In his encyclical Fratelli Tutti on Fraternity and Social Friendship — Pope Francis points out that no one is saved alone. He writes, “True, a worldwide tragedy like the Covid-19 pandemic momentarily revived the sense that we are a global community, all in the same boat, where one person’s problems are the problems of all. Once more we realized that no one is saved alone; we can only be saved together” (FT, 32). Thus, he challenges us all to work together for a more humane world where people live in a culture of universal fraternity. We work together for the common good while creating a society where no one is excluded.
Jesus’ birth, as narrated by Luke, has become the source of great joy for all the people. Moreover, we are also told that the shepherds were among the first recipients of the good news of Jesus’ birth. The shepherds were in the lowest level of the social strata in Jesus’ time. They were the most vulnerable. If an untoward incident would happen, like when there was famine in the land, they were the ones to be first affected.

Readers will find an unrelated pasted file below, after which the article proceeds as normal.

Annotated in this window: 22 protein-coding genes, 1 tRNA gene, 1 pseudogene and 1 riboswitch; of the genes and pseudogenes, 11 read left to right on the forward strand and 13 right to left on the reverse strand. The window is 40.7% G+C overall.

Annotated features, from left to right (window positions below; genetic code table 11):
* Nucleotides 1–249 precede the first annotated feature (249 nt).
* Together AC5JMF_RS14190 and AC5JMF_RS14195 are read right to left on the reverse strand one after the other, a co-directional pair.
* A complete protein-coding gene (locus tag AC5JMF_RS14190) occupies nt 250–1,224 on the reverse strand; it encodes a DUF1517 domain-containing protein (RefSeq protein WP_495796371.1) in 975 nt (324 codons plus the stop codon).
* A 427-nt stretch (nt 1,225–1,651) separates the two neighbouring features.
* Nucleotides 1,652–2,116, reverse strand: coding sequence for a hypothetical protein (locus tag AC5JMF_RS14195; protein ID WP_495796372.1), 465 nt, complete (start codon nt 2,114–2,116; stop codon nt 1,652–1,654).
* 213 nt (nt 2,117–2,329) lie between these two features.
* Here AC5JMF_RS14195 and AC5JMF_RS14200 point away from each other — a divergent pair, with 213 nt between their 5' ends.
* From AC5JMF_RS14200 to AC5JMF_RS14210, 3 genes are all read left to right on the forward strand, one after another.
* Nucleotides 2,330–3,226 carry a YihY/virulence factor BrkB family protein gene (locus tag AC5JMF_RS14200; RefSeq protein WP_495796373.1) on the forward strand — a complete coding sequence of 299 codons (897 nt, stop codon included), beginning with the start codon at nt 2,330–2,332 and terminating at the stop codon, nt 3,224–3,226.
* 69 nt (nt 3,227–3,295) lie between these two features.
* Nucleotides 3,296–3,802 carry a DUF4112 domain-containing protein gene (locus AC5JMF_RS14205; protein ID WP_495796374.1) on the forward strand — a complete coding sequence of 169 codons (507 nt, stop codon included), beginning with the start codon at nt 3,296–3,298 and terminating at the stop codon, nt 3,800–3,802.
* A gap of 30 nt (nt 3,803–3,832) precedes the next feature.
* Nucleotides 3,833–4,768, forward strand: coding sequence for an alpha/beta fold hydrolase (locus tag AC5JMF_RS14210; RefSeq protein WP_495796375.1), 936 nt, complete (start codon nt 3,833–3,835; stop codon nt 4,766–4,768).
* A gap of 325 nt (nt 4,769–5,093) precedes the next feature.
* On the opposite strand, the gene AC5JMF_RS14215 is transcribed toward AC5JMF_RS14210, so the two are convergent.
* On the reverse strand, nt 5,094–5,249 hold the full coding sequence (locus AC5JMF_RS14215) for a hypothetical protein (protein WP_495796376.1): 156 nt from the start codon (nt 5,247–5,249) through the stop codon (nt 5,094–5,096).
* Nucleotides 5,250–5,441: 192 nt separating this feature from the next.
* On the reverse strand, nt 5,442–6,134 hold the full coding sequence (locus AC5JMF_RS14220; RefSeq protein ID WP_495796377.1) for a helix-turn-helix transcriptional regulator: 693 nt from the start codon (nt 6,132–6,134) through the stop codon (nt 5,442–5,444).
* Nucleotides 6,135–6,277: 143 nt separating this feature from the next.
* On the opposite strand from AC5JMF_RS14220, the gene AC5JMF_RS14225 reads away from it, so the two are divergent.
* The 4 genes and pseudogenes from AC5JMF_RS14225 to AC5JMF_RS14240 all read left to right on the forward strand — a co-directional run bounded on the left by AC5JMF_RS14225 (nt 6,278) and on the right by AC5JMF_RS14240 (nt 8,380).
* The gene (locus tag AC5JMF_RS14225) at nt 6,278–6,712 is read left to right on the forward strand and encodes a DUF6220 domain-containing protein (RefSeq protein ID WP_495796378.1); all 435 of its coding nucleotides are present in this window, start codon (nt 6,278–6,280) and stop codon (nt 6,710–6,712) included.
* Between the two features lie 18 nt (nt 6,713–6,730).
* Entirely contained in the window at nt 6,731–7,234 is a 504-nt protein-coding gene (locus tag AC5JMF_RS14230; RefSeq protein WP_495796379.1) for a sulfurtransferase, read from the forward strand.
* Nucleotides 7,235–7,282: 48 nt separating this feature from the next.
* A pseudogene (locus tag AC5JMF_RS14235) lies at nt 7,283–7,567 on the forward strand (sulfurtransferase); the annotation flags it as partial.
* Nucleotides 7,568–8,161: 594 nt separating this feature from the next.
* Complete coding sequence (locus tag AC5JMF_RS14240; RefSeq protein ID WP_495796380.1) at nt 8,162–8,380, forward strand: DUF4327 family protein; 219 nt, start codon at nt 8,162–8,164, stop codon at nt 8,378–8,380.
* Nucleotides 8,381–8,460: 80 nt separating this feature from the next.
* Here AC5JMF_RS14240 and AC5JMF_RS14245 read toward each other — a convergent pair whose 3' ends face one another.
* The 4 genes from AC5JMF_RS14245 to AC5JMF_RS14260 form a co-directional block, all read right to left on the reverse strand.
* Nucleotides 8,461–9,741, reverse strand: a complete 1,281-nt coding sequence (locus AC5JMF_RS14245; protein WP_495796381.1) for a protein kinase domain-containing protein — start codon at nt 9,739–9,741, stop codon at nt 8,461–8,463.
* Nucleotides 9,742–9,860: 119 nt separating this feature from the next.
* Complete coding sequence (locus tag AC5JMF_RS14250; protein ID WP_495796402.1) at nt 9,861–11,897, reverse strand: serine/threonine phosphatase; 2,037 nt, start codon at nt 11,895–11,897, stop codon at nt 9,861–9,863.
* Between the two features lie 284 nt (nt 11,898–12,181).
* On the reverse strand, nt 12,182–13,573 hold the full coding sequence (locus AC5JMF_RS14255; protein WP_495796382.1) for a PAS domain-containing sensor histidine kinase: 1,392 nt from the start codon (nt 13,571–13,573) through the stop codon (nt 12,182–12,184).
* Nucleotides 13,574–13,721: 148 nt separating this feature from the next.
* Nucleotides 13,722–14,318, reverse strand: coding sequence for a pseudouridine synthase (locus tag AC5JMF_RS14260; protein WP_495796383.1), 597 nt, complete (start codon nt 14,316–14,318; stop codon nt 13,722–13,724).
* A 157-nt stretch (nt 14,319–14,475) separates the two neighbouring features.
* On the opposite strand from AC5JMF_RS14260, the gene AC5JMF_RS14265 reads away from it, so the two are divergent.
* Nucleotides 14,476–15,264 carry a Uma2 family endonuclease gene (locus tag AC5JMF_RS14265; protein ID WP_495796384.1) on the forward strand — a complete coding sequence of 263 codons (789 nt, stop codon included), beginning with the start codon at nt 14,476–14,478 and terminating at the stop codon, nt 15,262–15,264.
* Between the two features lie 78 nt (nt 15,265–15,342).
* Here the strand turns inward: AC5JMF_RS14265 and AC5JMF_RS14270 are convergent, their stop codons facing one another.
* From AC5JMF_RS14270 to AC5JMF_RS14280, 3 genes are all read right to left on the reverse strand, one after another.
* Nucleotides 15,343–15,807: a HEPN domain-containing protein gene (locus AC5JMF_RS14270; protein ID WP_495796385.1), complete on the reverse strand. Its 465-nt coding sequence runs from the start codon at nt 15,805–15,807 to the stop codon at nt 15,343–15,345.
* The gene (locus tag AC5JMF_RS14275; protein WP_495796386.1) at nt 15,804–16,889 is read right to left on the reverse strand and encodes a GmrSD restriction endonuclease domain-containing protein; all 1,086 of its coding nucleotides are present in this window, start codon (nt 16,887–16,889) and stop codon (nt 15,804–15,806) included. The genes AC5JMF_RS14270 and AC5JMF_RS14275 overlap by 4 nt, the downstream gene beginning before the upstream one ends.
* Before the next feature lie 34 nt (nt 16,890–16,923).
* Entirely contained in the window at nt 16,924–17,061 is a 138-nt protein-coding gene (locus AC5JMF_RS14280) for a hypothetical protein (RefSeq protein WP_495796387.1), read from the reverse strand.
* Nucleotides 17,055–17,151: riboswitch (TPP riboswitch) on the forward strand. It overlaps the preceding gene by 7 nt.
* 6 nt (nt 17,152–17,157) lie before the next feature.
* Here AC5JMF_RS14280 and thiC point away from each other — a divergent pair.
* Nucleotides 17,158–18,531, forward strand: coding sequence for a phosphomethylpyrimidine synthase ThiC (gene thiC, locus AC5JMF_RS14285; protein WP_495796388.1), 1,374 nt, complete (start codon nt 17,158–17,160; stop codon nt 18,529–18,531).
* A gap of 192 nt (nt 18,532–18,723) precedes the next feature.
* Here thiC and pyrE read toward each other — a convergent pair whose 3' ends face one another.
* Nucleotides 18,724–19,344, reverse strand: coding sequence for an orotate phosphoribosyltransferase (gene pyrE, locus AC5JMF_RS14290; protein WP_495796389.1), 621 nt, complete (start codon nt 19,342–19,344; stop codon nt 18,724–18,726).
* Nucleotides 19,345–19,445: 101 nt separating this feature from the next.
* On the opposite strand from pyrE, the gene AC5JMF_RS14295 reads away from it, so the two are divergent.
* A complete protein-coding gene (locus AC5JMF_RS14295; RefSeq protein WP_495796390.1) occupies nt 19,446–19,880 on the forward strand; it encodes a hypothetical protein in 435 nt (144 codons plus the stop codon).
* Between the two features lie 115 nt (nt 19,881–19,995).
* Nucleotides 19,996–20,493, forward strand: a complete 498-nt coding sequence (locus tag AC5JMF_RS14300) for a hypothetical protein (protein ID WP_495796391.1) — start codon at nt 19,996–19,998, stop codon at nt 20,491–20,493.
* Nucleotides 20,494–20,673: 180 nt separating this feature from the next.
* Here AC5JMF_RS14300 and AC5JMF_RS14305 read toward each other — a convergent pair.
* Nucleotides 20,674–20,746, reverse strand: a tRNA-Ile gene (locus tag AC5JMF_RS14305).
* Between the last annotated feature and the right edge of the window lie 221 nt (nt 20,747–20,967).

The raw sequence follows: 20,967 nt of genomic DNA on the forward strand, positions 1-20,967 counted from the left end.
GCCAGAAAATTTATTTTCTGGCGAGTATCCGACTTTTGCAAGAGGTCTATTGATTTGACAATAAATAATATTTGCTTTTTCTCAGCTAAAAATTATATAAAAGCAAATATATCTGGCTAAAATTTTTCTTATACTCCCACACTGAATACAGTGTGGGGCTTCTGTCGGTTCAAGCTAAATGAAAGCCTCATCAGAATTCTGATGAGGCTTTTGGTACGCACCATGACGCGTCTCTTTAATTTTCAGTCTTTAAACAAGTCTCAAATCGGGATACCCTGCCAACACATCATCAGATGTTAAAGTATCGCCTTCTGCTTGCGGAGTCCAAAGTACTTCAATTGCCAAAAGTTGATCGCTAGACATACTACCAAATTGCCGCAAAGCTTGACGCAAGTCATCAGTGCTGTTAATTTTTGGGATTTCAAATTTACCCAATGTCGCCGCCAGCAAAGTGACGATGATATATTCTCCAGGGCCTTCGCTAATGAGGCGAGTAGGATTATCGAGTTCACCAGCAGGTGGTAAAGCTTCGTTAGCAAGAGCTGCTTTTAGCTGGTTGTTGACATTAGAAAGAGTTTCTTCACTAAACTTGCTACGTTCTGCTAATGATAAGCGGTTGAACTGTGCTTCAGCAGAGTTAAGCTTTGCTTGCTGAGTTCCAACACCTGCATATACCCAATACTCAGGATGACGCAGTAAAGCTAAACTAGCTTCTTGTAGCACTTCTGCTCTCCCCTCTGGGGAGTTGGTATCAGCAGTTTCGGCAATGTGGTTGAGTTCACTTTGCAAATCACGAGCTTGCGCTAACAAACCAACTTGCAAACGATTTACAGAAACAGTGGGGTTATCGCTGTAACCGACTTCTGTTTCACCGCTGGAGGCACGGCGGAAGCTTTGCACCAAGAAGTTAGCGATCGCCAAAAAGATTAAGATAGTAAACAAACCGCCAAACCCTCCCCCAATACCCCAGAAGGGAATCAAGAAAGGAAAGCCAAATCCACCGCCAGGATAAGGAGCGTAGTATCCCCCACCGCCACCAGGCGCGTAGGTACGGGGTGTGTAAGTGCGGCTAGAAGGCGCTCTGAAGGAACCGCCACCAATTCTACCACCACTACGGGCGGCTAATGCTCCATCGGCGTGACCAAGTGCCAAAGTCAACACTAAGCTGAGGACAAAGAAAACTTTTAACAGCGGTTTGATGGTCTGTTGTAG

However, they would hardly share the good life which the well-off and the powers that-be would be having. If it would be bad news, they were affected; if good, it seemed that they were excluded. Hence, their fear, whenever something would happen in the larger society, becomes explainable. The birth of Jesus, affecting the world, would create a different impact on the lives of the most vulnerable. They would no longer have to feel they are being excluded. The good news is also for them. Everyone is included in the salvation that Jesus brings.
The birth of Jesus is indeed a proclamation of good news of great joy that is for all. No one is excluded.
When lockdowns were implemented in many places in 2020 due to the pandemic, the dire condition of the daily wage earners brought into the fore the sickness of our present societies. In the aftermath of the Covid-19 pandemic, Pope Francis is challenging us to create a culture of inclusion. Using the powerful imagery of the story of the Good Samaritan, the Holy Father writes: “The decision to include or exclude those lying wounded along the roadside can serve as a criterion for judging every economic, political, social and religious project” (FT, 69). We participate in this culture of inclusion because Jesus came for all of us.
On this Christmas eve, as we again celebrate the coming of our Savior, may we all be inspired and begin participating in the creation of a culture of inclusion. May our common experience of the pandemic bring us all into a full realization that the salvation which Jesus brings is not only for a selected few but for all.